Tech Tidbit – Managing and Protecting Local Administrator Accounts

March 18th, 2024
Tech Tidbit – Managing and Protecting Local Administrator Accounts

Microsoft has tried hard to increase awareness of "pass the hash" attacks. They have been patching, but the threats keep coming. Back in April Microsoft released something quite awesome - their next-generation Local Administrator Password Solution (LAPS).

Quite simply LAPS allows you to automatically rotate the password for a designated "local administrator" account on endpoints. For example, if you have 200 endpoints, a properly implemented LAPS would make sure 200 different local administrator passwords were automatically rotating but could still be easily looked up by your technical staff. LAPS is free.

In the April Windows Updates Microsoft embedded the LAPS functionality in Windows 10, Windows Server 2019, and Windows Server 2020. Microsoft's release was a little confusing as "new LAPS" is incompatible with "old LAPS".

I am not going to detail all the technical details here. However, there are a couple of big-picture concepts and features you need to understand to maximize LAPS functionality:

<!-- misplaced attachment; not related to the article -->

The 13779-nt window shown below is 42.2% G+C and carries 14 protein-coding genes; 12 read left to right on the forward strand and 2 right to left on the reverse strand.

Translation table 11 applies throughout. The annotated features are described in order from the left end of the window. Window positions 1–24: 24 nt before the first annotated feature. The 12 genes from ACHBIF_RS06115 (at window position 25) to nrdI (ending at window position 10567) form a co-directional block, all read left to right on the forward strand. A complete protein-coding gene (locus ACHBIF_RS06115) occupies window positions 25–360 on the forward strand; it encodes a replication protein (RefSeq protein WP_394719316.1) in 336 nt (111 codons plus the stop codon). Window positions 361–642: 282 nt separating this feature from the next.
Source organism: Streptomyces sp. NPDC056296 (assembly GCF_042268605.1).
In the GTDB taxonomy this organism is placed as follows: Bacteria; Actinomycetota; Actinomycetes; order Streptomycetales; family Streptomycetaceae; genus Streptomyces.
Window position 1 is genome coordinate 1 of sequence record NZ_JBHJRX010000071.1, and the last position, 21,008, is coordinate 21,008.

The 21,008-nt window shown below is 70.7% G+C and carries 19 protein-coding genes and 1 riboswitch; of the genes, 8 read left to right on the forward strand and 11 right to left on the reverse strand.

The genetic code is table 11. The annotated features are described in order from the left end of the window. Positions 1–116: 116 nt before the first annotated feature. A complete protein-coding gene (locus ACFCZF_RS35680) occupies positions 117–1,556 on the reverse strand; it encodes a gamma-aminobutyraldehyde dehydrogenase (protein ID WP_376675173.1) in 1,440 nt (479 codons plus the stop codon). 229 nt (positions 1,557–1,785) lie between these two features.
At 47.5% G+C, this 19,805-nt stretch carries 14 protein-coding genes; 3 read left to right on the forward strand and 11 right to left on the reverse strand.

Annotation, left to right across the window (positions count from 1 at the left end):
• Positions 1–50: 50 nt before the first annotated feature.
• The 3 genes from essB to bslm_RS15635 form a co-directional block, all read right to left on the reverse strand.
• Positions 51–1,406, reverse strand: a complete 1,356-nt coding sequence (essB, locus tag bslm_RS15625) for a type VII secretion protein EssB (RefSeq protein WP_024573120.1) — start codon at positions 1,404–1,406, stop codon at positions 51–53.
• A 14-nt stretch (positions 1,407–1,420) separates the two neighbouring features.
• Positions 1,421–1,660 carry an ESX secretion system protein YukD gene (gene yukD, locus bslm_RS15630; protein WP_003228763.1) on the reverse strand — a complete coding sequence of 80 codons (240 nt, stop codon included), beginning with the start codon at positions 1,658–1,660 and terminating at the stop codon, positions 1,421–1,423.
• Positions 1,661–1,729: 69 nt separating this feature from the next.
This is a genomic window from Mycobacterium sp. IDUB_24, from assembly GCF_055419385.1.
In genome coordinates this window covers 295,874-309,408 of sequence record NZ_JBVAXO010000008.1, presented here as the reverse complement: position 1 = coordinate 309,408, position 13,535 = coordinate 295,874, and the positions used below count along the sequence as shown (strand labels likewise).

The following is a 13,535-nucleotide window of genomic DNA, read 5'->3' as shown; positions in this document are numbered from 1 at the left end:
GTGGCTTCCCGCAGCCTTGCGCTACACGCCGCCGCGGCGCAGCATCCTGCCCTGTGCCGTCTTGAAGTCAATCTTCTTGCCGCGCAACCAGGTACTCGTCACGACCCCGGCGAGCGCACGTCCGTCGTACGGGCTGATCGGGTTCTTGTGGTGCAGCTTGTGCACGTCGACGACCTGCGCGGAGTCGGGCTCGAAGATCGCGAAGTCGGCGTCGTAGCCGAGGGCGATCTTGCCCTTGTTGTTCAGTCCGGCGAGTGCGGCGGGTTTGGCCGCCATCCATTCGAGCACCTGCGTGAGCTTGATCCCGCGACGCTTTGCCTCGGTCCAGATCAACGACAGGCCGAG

1. Make sure the April updates have been installed.
  2. Uninstall "old LAPS" on all Windows 10, Windows Server 2019, and Windows Server 2022. It is incompatible with old LAPS.
  3. Set up the "new LAPS" group policy. It is separate and different than the old LAPS group policy.
  4. For any other operating system (i.e., Windows Server 2016, Windows Server 2012, and Windows Server 2012 R2), continue to use the "old LAPS" using the old LAPS group policy.
  5. "New LAPS" also contains traditional LAPS functionality for Azure AD and Hybrid Azure AD joined machines for the first time!
  6. New LAPS has an improved Active Directory password interface without the "old LAPS" confusing rights customization.

I urge you to make the "new LAPS rollout part of your summer work". We are happy to help you sort out "new LAPS" vs. "old LAPS" with the Azure AD/Hybrid Azure AD joined twist.

It is not a huge project to implement this district-wide.

It is vital that you sure up your local administrator credential security strategy by fully implementing LAPS on your network.

BONUS - While not part of LAPS I believe that implementing Microsoft's local account lockout policy at the same time as LAPS will allow you to for the first time visualize if an attacker is attempting to brute force crack a local administrator password. Right now, an attacker could generate unlimited logon attempts against a local ID and you'd probably never realize it was going on.

We are happy to help you sort out all of this and add the bonus functionality along the way. Give us a call.

-Scott Quimby, CISSP